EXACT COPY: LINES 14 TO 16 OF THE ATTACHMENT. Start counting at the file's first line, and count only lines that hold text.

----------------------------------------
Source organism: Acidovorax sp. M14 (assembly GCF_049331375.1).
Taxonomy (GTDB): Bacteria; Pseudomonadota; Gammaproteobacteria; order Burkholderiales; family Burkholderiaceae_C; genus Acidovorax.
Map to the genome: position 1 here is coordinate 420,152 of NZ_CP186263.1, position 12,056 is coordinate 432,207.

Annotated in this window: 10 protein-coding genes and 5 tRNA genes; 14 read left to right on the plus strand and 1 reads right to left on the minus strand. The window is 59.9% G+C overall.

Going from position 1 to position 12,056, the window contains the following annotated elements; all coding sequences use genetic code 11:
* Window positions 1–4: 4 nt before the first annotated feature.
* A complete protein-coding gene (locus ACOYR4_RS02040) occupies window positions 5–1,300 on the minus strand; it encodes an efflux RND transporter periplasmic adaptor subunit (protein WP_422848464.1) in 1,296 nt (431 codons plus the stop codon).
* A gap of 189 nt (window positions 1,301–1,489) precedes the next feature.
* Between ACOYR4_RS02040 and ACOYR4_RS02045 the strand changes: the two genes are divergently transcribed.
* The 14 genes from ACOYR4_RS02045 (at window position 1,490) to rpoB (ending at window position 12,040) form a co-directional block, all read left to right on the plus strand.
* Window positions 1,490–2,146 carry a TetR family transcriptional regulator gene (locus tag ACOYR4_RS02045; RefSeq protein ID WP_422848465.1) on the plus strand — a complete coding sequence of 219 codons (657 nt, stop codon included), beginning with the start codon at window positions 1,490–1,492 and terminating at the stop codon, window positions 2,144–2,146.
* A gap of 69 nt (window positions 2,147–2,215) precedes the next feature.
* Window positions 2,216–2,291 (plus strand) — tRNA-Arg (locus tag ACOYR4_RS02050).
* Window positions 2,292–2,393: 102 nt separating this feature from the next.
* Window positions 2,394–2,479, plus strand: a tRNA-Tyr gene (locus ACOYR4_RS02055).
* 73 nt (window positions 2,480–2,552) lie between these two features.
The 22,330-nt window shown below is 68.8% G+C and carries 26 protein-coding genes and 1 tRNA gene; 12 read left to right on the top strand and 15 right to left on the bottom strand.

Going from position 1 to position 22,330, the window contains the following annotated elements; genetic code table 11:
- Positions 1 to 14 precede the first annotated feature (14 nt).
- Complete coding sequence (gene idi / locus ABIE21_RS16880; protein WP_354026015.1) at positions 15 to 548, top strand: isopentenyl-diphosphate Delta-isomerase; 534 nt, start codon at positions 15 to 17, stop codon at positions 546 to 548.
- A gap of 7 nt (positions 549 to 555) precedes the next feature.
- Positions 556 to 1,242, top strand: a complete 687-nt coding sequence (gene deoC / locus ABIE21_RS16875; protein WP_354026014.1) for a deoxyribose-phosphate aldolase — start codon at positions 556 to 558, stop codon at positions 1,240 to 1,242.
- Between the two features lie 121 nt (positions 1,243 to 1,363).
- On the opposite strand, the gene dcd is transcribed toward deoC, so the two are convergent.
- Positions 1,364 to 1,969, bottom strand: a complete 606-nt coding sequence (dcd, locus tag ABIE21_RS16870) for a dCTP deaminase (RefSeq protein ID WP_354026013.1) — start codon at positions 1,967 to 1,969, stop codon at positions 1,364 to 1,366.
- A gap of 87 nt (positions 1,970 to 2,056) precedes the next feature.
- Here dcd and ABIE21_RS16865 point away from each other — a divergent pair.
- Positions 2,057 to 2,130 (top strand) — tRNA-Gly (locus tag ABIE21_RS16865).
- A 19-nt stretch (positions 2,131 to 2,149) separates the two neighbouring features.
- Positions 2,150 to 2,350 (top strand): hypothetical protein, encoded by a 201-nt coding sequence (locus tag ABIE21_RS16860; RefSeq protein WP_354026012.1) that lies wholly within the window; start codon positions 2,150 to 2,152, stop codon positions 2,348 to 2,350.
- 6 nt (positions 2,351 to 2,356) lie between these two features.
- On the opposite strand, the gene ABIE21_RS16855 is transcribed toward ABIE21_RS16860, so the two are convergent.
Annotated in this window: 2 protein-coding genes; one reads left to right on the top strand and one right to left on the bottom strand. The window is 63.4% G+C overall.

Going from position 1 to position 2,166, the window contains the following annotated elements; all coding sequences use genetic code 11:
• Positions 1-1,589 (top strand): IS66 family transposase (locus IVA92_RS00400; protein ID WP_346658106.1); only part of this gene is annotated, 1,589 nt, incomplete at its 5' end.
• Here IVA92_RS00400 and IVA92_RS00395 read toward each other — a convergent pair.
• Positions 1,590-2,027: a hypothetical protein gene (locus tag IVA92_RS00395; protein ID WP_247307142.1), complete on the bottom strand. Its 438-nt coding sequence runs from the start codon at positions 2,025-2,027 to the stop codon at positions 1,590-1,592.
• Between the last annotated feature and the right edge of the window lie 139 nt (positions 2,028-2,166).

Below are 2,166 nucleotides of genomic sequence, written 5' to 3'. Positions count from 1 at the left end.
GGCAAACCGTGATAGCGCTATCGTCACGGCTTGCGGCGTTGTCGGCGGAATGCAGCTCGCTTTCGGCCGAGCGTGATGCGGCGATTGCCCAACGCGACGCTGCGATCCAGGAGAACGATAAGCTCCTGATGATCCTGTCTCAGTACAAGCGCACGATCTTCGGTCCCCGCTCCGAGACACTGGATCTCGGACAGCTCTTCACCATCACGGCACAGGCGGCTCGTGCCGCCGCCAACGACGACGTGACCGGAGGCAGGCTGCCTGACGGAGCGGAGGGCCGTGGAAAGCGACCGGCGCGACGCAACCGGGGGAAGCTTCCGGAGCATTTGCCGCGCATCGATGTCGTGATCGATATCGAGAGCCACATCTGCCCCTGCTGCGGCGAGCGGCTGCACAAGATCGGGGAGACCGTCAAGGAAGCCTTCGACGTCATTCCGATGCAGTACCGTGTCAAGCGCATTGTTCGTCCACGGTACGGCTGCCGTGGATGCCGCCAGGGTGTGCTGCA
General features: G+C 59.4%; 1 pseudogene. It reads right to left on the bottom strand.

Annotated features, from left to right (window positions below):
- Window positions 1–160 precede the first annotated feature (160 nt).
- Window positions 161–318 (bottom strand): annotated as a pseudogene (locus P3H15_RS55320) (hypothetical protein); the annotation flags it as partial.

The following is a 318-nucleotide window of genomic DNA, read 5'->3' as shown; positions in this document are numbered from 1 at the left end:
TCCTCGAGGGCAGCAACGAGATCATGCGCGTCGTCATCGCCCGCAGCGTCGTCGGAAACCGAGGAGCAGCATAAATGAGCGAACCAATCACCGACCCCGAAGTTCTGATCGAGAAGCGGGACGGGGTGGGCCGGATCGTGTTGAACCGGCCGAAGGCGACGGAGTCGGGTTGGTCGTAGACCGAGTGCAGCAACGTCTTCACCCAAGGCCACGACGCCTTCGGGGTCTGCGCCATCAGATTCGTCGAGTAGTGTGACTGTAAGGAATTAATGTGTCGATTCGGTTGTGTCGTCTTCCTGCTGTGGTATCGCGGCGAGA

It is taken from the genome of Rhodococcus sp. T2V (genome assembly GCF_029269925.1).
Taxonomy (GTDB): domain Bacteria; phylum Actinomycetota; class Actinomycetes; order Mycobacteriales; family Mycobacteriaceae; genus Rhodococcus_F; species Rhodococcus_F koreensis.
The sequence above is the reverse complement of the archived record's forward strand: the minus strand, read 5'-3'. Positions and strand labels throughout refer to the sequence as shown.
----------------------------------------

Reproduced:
* Window positions 2,292–2,393: 102 nt separating this feature from the next.
* Window positions 2,394–2,479, plus strand: a tRNA-Tyr gene (locus ACOYR4_RS02055).
* 73 nt (window positions 2,480–2,552) lie between these two features.